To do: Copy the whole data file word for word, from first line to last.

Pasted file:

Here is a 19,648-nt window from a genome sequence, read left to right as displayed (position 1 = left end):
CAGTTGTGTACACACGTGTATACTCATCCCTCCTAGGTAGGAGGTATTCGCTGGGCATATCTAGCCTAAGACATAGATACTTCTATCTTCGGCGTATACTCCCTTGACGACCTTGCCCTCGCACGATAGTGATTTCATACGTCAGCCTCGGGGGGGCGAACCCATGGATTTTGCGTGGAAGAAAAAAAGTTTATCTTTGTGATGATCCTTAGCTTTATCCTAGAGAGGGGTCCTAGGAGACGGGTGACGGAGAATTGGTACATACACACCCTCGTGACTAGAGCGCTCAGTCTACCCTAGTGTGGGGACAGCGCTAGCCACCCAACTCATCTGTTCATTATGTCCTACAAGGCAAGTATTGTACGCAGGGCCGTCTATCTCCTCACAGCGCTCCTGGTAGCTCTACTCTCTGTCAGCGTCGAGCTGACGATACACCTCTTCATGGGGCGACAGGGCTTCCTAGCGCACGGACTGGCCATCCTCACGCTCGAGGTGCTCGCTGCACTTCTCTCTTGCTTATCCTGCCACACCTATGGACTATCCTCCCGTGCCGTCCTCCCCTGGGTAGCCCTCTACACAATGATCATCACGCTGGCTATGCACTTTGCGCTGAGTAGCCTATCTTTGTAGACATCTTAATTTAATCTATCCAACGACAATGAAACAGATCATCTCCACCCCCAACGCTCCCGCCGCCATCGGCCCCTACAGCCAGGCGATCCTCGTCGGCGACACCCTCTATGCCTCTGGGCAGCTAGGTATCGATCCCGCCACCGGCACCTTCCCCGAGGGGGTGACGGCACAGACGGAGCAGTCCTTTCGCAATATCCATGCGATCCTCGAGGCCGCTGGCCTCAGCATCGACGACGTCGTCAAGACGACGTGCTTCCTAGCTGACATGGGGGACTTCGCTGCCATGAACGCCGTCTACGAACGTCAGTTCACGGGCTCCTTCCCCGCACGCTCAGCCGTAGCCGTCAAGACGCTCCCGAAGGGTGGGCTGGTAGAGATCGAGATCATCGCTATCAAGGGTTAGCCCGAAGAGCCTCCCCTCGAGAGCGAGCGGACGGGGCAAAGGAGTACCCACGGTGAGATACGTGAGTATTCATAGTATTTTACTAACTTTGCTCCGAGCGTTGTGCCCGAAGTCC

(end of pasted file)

Here is a 19,648-nt window from a genome sequence, read left to right as displayed (position 1 = left end):
CAGTTGTGTACACACGTGTATACTCATCCCTCCTAGGTAGGAGGTATTCGCTGGGCATATCTAGCCTAAGACATAGATACTTCTATCTTCGGCGTATACTCCCTTGACGACCTTGCCCTCGCACGATAGTGATTTCATACGTCAGCCTCGGGGGGGCGAACCCATGGATTTTGCGTGGAAGAAAAAAAGTTTATCTTTGTGATGATCCTTAGCTTTATCCTAGAGAGGGGTCCTAGGAGACGGGTGACGGAGAATTGGTACATACACACCCTCGTGACTAGAGCGCTCAGTCTACCCTAGTGTGGGGACAGCGCTAGCCACCCAACTCATCTGTTCATTATGTCCTACAAGGCAAGTATTGTACGCAGGGCCGTCTATCTCCTCACAGCGCTCCTGGTAGCTCTACTCTCTGTCAGCGTCGAGCTGACGATACACCTCTTCATGGGGCGACAGGGCTTCCTAGCGCACGGACTGGCCATCCTCACGCTCGAGGTGCTCGCTGCACTTCTCTCTTGCTTATCCTGCCACACCTATGGACTATCCTCCCGTGCCGTCCTCCCCTGGGTAGCCCTCTACACAATGATCATCACGCTGGCTATGCACTTTGCGCTGAGTAGCCTATCTTTGTAGACATCTTAATTTAATCTATCCAACGACAATGAAACAGATCATCTCCACCCCCAACGCTCCCGCCGCCATCGGCCCCTACAGCCAGGCGATCCTCGTCGGCGACACCCTCTATGCCTCTGGGCAGCTAGGTATCGATCCCGCCACCGGCACCTTCCCCGAGGGGGTGACGGCACAGACGGAGCAGTCCTTTCGCAATATCCATGCGATCCTCGAGGCCGCTGGCCTCAGCATCGACGACGTCGTCAAGACGACGTGCTTCCTAGCTGACATGGGGGACTTCGCTGCCATGAACGCCGTCTACGAACGTCAGTTCACGGGCTCCTTCCCCGCACGCTCAGCCGTAGCCGTCAAGACGCTCCCGAAGGGTGGGCTGGTAGAGATCGAGATCATCGCTATCAAGGGTTAGCCCGAAGAGCCTCCCCTCGAGAGCGAGCGGACGGGGCAAAGGAGTACCCACGGTGAGATACGTGAGTATTCATAGTATTTTACTAACTTTGCTCCGAGCGTTGTGCCCGAAGTCC